While architecting software systems all we have to do is what will change and what will be static. What can be enhanced and what can be removed. I find this principle at the core of Design Patterns.
Whatever can change (and this question needs to be answered on regular basis) one needs to put it on a process space. If these processes are well defined then you can scale them, maintain them, enhance them independently. Each component exposes some functionality what we can call “Service”. Most of the time developers these days relate Service with S in SOA and when it is done they immediately assume it is a “Web Service”. This is wrong understanding from my point of view.
Any piece of software that exposes some functionality can be termed as a Service. It is a generic term and Web Service is just one way of creating and consuming services. More about this in later articles.
Once we answer above questions (which will require deep domain thinking) we can just start developing small systems (Divide and conquer eh h?) and wire them together. Once this wiring infrastructure is already in place a new developer can create a new module when a new functionality is needed and you can be at peace that even if he messes up you can just stop his system.
Easier said then done. Software Architecture had to be developed scientifically and bigger picture needs to be kept in mind. Though there can be thousands of factors which go in determining how architecture for application should be designed but in this blog we will focus on how things can be simplified.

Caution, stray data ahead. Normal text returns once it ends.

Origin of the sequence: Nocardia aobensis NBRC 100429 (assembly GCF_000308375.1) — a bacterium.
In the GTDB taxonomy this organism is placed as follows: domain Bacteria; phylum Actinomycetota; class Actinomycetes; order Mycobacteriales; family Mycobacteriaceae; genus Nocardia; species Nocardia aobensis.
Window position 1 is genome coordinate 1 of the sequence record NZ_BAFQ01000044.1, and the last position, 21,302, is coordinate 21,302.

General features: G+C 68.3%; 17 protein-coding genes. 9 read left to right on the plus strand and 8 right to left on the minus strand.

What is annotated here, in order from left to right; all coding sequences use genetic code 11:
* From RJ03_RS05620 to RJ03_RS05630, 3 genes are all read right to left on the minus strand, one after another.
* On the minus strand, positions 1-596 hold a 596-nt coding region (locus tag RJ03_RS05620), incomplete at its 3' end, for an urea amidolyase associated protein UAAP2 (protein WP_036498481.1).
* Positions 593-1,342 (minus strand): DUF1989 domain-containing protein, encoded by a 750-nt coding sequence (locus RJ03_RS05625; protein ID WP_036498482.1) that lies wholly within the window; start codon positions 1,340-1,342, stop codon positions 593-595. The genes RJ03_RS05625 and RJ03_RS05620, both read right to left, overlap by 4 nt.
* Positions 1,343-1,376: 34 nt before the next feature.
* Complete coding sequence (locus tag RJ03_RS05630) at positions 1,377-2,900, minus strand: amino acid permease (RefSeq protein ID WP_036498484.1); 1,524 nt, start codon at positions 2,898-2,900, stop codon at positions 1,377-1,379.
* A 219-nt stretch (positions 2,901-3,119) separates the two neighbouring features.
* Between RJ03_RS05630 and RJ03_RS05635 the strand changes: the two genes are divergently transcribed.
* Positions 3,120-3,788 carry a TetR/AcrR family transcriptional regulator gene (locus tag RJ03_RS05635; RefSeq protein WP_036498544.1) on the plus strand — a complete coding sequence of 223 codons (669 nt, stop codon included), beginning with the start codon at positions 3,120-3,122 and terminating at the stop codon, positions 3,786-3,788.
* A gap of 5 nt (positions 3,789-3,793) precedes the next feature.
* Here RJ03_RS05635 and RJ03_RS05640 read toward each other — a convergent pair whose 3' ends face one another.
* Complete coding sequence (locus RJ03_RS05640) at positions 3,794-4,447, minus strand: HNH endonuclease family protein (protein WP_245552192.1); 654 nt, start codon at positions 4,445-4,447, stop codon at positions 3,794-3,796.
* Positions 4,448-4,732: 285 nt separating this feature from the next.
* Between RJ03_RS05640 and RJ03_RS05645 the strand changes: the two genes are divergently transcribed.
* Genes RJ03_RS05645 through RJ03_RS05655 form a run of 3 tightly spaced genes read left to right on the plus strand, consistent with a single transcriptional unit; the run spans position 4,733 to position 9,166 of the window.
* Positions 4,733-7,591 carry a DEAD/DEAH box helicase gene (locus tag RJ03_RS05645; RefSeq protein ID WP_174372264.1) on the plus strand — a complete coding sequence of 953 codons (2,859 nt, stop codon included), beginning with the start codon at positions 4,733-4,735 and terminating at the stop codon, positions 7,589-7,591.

Before we start looking at these principles we need to accept that today lot of design decisions are being influenced by what Twitter/Facebook/LinkedIn are doing.
This is not wrong but it influences our approach. These websites are not built in a day and it takes years to reach that stage. When that time comes you will automatically know what to do.
For now we focus on systematic approach.
- Separation of concerns
- Single Responsibility principle.
- Don’t repeat yourself (DRY)
There can be many more but these 3 rules in my opinion are the guiding light for a maintainable application.
1 & 2 are complimentary. 3rd principle is made more popular by frameworks like ROR but concept is simple “do not write same kind of code again and again”.
Use shared library, create a web service, deploy in different container instance etc. etc.
We have to remember that discipline is the most important key factor in engineering and software development is know different.
If we follow basics there is very little room for error we can leave. In case of any confusion we fall back to basics again. In practice you will find many people preaching about this but very few following these principles as it comes by practice.
1 & 2 are self descriptive for a seasoned programmer. You try to think as small as possible and expose that functionality. e.g. In an E-commerce site Payment Gateway module has got nothing to do with OrderProcessing module. Though there can be dependency but their logic is totally independent.
So there is a strong reason for separating them out.
If we think small there can be many instances when we can make small modules. Don’t be afraid how modules will work together for now. We will talk about that later.